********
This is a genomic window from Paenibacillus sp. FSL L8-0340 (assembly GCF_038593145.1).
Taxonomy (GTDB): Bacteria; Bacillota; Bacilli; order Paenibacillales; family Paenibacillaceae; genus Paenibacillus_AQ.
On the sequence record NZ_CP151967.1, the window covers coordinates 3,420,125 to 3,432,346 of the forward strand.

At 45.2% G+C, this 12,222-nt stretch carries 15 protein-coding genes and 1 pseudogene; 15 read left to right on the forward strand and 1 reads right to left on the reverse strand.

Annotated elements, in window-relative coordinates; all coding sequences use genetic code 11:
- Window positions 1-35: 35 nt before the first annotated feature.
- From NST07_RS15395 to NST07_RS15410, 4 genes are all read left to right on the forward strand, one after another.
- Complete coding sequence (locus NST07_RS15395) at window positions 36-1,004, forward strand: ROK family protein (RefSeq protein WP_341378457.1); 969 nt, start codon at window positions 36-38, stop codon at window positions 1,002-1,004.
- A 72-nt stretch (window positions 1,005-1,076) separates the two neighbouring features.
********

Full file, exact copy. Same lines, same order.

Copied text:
This is a genomic window from Paenibacillus sp. FSL L8-0340 (assembly GCF_038593145.1).
Taxonomy (GTDB): Bacteria; Bacillota; Bacilli; order Paenibacillales; family Paenibacillaceae; genus Paenibacillus_AQ.
On the sequence record NZ_CP151967.1, the window covers coordinates 3,420,125 to 3,432,346 of the forward strand.

At 45.2% G+C, this 12,222-nt stretch carries 15 protein-coding genes and 1 pseudogene; 15 read left to right on the forward strand and 1 reads right to left on the reverse strand.

Annotated elements, in window-relative coordinates; all coding sequences use genetic code 11:
- Window positions 1-35: 35 nt before the first annotated feature.
- From NST07_RS15395 to NST07_RS15410, 4 genes are all read left to right on the forward strand, one after another.
- Complete coding sequence (locus NST07_RS15395) at window positions 36-1,004, forward strand: ROK family protein (RefSeq protein WP_341378457.1); 969 nt, start codon at window positions 36-38, stop codon at window positions 1,002-1,004.
- A 72-nt stretch (window positions 1,005-1,076) separates the two neighbouring features.